Save the Chesapeake Bay, Sue PA
By: Matthew Pipkin, Columnist
On July 30, Annapolis awoke to a disgusting sight. The stench of foul garbage permeated the air as the harbor was laid to waste with trash and debris. The sheer volume of debris blocked boats from coming and leaving the harbor, in what is normally seen as the cornerstone of scenic downtown Annapolis. The rainstorm that struck the northeast corridor of the United States had overwhelmed the Conowingo Dam along the Susquehanna River, as gushing rain water poured in from Pennsylvania. This disaster highlighted a significant problem that has been largely ignored by Maryland politicians and activists for years; Pennsylvania actively neglects their responsibility to keep their waterways clean of pollutants as they flow freely down into Maryland.
To quote President Trump, Pennsylvania is not “sending us their best.” In fact, according to the midpoint report conducted by the Chesapeake Bay Foundation in 2017, Pennsylvania is severely lagging behind their neighbors in the Chesapeake Bay Watershed in preventative and clean-up efforts for their waterways. The goals established by the Chesapeake Bay Program, after-then President Obama declared the Chesapeake Bay to be a national treasure in 2009, included goals for each state within the Chesapeake watershed to reach by 2025. The effort to reduce the amount of pollutants, including high levels of phosphorus, nitrogen, and sediment, has fallen flat on its face in the detailed report.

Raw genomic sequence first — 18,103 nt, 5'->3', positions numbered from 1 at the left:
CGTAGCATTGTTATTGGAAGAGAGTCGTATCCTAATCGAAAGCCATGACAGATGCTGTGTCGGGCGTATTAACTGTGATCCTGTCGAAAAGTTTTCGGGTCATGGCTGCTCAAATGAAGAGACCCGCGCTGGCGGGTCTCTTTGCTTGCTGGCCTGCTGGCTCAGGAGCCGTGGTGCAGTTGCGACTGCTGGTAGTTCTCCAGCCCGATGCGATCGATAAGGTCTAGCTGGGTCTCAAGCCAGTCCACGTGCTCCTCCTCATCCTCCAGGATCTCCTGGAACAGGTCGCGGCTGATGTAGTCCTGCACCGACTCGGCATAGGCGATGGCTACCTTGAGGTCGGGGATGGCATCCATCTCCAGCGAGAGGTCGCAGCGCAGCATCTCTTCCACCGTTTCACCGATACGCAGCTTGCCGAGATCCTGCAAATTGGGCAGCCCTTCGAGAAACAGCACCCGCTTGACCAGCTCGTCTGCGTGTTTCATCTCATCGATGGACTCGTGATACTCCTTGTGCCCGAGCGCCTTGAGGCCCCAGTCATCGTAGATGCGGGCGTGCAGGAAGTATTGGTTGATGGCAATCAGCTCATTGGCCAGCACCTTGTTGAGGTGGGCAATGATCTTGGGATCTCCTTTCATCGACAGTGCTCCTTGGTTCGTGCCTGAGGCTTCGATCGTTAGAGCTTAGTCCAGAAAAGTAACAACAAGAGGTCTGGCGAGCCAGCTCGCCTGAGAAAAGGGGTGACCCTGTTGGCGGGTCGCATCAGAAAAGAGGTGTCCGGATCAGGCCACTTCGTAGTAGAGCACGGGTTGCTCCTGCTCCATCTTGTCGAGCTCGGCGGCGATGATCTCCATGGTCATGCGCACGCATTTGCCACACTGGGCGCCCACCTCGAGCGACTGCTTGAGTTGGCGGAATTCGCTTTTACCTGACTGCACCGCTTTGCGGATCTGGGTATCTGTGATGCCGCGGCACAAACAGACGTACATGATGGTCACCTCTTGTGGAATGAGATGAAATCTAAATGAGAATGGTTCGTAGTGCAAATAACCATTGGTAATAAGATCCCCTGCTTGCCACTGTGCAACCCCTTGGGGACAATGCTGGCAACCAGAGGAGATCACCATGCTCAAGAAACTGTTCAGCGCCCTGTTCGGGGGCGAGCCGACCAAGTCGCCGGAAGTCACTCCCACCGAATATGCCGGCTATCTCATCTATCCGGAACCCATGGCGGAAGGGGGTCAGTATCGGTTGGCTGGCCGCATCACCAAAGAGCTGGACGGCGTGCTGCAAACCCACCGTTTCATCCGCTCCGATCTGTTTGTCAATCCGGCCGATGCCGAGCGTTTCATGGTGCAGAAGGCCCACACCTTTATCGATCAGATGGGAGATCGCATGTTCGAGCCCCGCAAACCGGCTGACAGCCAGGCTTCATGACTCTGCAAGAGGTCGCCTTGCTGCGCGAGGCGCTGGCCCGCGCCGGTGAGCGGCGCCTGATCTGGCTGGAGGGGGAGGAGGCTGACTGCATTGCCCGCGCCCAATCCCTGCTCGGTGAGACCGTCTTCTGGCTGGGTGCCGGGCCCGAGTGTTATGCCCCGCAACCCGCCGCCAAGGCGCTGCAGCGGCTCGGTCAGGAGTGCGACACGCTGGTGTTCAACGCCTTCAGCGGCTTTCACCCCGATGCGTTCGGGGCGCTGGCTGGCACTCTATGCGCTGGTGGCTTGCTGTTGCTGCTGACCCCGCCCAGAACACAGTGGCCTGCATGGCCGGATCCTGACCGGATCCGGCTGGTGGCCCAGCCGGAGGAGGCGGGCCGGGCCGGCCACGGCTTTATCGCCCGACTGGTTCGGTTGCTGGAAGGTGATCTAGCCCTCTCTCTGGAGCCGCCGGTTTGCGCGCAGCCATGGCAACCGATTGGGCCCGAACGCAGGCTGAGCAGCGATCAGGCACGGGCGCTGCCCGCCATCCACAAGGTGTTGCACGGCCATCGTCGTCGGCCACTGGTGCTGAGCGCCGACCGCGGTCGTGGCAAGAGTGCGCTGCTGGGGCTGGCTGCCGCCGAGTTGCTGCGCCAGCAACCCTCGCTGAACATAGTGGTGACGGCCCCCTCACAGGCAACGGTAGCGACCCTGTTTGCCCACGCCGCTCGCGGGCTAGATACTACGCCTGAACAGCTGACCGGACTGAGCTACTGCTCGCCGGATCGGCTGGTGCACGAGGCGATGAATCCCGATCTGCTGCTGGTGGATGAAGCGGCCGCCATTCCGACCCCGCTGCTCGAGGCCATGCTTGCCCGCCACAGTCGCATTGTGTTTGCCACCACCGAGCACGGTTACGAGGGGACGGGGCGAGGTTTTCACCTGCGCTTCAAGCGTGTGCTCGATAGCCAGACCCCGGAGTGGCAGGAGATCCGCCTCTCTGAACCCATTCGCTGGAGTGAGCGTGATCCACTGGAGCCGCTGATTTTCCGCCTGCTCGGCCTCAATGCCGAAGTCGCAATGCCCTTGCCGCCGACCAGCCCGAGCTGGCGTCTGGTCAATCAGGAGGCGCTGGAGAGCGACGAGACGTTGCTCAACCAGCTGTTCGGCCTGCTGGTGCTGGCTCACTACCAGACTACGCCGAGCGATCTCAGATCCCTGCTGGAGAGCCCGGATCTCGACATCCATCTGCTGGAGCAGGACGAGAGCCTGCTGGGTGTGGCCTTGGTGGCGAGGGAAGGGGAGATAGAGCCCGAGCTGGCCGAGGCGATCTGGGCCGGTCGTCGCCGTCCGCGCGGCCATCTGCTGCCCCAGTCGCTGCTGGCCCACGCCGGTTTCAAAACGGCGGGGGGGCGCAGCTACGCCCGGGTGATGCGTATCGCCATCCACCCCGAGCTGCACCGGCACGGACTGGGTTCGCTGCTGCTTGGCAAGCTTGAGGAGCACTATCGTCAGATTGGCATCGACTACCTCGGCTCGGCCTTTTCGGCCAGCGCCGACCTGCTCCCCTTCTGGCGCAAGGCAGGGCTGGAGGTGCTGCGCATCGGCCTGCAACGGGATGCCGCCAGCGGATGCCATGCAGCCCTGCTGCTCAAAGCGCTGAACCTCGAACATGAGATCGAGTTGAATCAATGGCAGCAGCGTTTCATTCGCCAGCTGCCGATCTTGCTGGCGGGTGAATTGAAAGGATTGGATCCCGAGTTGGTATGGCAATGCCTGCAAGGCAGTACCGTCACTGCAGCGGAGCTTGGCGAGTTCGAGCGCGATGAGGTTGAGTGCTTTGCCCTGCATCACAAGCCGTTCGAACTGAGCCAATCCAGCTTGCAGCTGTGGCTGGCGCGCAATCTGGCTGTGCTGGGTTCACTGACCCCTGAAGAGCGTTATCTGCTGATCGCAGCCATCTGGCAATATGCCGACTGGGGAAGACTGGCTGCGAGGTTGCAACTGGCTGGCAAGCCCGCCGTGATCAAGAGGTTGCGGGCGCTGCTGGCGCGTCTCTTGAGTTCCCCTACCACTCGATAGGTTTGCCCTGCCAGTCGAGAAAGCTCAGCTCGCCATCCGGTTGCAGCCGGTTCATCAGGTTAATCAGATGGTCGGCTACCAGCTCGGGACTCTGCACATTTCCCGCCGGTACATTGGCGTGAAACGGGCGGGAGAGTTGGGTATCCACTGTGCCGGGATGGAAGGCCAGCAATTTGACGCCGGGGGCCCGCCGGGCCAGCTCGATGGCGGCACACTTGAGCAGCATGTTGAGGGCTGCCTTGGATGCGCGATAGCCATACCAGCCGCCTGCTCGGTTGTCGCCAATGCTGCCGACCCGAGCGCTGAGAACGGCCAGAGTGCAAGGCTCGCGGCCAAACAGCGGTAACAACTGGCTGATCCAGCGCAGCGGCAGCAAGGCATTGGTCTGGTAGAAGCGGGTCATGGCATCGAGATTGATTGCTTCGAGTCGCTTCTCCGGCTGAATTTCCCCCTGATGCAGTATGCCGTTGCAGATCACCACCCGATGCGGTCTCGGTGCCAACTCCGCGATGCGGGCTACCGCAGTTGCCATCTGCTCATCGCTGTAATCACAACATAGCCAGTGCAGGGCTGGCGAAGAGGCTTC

While the amount of debris that had flooded into Maryland waters was a travesty, it should serve rather as a wake-up call to the neglect being shown by our neighbor to the north. Regardless of your political viewpoints on the environment, there is reason to be concerned by Pennsylvania’s behavior as a Marylander. For environmentalists, the evidence affirms the clear and present danger that Pennsylvania serves to the health of our Chesapeake Bay and its wildlife. For Maryland taxpayers, every piece of debris, garbage, or pollutant being sent down the Susquehanna River holds a consequence to us, as Maryland taxpayers are stuck with the bill in paying for someone else’s mess. For Maryland farmers and businesses, they face unjust condemnation and stricter regulations and fines to help compensate for the land use policies (or lack thereof) being practiced by their counterparts in Pennsylvania.
What is the solution to this problem? A lawsuit. I believe it is time for the state of Maryland to sue the commonwealth of Pennsylvania for gross negligence and damages, and bring it before the Supreme Court under original jurisdiction. The concept of a state suing another state is one to surely cause controversy; perhaps stirring enough to force Pennsylvania to take immediate action for their previous policies of inaction. A petition has started to gain momentum on Change.org that requests that Maryland Attorney General, Brian Frosh, to begin the process of filing a lawsuit against Pennsylvania. I have also taken the time to formally write a legal complaint to the Maryland Attorney General over this issue, and hope to report back soon. As a proud Annapolitan and Marylander, I just simply have had enough of Pennsylvania taking advantage over a home that I love so dearly.